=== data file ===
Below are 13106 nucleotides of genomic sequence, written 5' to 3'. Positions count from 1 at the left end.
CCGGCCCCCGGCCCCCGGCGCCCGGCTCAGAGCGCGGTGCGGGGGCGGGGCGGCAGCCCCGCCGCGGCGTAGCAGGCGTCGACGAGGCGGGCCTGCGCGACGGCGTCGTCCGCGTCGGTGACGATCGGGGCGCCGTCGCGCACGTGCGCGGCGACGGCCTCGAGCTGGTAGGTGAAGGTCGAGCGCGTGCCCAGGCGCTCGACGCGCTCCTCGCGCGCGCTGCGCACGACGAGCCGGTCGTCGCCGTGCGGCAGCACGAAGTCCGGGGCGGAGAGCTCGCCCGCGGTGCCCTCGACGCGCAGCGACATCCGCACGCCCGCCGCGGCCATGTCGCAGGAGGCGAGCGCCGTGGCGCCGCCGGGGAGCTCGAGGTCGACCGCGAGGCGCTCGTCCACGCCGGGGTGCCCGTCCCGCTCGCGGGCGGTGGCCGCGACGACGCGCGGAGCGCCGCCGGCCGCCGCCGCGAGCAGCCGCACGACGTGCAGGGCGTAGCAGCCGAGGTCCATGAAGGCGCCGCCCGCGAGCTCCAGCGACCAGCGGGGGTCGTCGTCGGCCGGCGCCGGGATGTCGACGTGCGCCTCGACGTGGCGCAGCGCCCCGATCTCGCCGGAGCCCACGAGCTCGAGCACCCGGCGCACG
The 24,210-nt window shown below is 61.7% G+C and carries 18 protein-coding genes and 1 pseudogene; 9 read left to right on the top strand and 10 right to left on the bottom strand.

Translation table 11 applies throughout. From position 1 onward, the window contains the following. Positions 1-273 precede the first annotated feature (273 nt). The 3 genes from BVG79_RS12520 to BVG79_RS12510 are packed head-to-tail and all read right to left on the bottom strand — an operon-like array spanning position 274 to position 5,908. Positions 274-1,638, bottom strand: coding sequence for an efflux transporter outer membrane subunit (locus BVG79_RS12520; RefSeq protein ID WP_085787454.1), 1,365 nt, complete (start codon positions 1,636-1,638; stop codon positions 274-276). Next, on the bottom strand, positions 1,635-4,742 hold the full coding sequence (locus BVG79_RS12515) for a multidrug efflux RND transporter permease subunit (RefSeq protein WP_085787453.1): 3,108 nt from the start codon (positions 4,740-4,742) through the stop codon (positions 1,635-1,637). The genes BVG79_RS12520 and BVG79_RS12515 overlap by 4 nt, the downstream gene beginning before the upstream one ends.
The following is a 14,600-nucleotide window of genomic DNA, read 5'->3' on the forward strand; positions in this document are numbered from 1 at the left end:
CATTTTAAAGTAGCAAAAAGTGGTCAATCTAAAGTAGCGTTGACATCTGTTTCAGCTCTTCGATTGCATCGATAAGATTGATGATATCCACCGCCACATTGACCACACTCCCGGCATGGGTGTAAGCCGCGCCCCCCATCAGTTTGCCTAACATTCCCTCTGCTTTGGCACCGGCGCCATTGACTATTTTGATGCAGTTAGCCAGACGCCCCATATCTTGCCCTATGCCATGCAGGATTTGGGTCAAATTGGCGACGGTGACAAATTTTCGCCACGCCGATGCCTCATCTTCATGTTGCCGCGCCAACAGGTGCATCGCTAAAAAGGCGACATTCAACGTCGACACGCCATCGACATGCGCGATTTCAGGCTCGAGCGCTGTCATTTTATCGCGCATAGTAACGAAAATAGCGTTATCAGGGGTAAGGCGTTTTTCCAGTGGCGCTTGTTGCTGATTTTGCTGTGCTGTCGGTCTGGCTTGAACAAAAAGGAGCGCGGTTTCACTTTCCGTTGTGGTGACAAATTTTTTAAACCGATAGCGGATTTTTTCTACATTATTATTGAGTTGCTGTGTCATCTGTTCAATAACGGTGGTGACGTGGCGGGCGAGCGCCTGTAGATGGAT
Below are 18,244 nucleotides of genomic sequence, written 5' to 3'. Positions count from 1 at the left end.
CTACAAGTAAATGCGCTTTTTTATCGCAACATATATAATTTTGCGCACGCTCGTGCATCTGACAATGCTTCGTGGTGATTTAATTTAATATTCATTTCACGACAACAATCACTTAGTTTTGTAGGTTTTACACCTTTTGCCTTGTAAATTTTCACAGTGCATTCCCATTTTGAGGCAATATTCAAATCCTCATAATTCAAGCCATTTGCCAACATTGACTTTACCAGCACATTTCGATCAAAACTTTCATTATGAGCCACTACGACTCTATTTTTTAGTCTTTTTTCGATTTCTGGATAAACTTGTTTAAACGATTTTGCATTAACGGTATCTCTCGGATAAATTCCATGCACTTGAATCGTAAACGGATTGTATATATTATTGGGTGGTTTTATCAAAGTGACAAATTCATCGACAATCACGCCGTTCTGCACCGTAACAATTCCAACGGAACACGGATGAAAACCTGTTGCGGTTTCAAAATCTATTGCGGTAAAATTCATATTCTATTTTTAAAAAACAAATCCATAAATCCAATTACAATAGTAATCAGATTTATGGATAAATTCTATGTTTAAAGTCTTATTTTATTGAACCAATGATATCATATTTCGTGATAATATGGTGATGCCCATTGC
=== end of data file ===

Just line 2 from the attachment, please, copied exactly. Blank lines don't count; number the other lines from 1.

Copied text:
CCGGCCCCCGGCCCCCGGCGCCCGGCTCAGAGCGCGGTGCGGGGGCGGGGCGGCAGCCCCGCCGCGGCGTAGCAGGCGTCGACGAGGCGGGCCTGCGCGACGGCGTCGTCCGCGTCGGTGACGATCGGGGCGCCGTCGCGCACGTGCGCGGCGACGGCCTCGAGCTGGTAGGTGAAGGTCGAGCGCGTGCCCAGGCGCTCGACGCGCTCCTCGCGCGCGCTGCGCACGACGAGCCGGTCGTCGCCGTGCGGCAGCACGAAGTCCGGGGCGGAGAGCTCGCCCGCGGTGCCCTCGACGCGCAGCGACATCCGCACGCCCGCCGCGGCCATGTCGCAGGAGGCGAGCGCCGTGGCGCCGCCGGGGAGCTCGAGGTCGACCGCGAGGCGCTCGTCCACGCCGGGGTGCCCGTCCCGCTCGCGGGCGGTGGCCGCGACGACGCGCGGAGCGCCGCCGGCCGCCGCCGCGAGCAGCCGCACGACGTGCAGGGCGTAGCAGCCGAGGTCCATGAAGGCGCCGCCCGCGAGCTCCAGCGACCAGCGGGGGTCGTCGTCGGCCGGCGCCGGGATGTCGACGTGCGCCTCGACGTGGCGCAGCGCCCCGATCTCGCCGGAGCCCACGAGCTCGAGCACCCGGCGCACG